DevOps approaches have become a fixture in most businesses. But integration with security operations is lagging behind.
In February, for example, we surveyed 100 senior IT decision-makers with a series of questions around DevOps, and an overwhelming majority (88%) said their businesses had either adopted this approach or plan to do so in the next couple of years.
Reading Gene Kim in his trailblazing 2012 blog, Why We Need DevOps Now, there are many reasons why they should. According to the co-author of The Phoenix Project:
The challenge is often one of time. DevOps teams often want to move faster than security teams are used to with legacy processes. For example, DevOps teams can’t wait the equivalent weeks it would usually take to have infrastructure provisioned and firewall rules updated. Yet, that is still the status quo within most organisations.
A separate entity
Given the frequent development cycles that are an inherent characteristic of DevOps, seeing security as a separate entity can slow the processes down and reduce efficiency. This leads to either a compromise in agility – which is so central to any DevOps philosophy – or leads to windows where vulnerabilities can be released and won’t be spotted until the next security testing cycle.
To remedy this issue and help the IT department to effectively transition to a DevSecOps approach, training of staff throughout the IT department is essential. As is the adoption of new approaches to security testing that allows for continuous monitoring and analytics throughout the DevOps lifecycle (whether this is planning, coding, pre-production, or even decommissioning).
While the benefits of DevSecOps are clear, actually making it a reality is a complex process that can’t be completed overnight. Working out how to implement and automate application security – such as continuous monitoring and static analysis – within existing CI/CD pipelines takes time and effort. What's more, the latest approaches to security testing, such as continuous security testing, need to be understood to ensure any testing approach is keeping up with the rate of change DevOps approaches allow for.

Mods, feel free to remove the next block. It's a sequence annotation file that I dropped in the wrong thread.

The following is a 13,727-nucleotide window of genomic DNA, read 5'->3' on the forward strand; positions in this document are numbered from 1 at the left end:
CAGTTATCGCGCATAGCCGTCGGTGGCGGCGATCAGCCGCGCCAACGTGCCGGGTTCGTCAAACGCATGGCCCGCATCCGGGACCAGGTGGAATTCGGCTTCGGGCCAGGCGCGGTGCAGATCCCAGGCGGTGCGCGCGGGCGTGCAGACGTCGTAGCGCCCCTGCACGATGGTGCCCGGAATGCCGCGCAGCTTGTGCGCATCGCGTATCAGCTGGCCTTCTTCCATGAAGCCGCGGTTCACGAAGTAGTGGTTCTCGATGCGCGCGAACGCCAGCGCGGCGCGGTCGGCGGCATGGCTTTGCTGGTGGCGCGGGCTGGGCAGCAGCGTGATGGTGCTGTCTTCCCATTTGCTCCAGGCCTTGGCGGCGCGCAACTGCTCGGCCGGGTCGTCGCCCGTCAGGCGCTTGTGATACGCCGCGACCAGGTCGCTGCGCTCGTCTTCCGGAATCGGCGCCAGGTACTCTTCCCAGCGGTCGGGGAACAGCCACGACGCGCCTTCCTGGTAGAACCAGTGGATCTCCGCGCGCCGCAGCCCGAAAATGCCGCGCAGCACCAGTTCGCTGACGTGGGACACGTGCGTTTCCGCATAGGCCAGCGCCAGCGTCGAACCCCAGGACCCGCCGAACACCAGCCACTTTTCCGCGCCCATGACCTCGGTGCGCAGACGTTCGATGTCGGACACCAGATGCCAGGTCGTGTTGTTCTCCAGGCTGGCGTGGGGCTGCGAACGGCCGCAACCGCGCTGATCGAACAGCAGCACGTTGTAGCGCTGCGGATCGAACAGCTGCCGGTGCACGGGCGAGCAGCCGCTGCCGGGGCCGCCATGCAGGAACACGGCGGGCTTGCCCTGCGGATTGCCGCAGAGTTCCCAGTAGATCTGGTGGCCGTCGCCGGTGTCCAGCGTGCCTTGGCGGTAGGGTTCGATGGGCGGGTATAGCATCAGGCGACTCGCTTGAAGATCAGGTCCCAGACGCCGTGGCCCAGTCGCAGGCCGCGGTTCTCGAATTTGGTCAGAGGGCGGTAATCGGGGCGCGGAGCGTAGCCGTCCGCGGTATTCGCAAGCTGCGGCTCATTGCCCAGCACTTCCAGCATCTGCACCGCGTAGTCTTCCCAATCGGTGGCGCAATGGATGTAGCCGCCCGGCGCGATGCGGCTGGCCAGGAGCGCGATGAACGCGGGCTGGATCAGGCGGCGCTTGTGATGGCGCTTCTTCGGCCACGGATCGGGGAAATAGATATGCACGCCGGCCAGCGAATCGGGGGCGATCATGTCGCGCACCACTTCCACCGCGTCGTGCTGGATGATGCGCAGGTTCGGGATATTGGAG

As we have seen, the fact that a fifth of organisations doubt their capability to deliver DevSecOps makes it clear that there is a significant disconnect between DevOps capabilities and DevSecOps readiness.
- DevOps has rapidly become the de facto way of working for the vast majority of IT departments.
- But fewer than one-in-five are fully confident in their ability to integrate security into the process.
- To ensure they are not opening themselves up to attack, businesses need to embed security best practice into the entire DevOps lifecycle.
- New approaches such as continuous security testing, means development cycles can move fast and stay secure.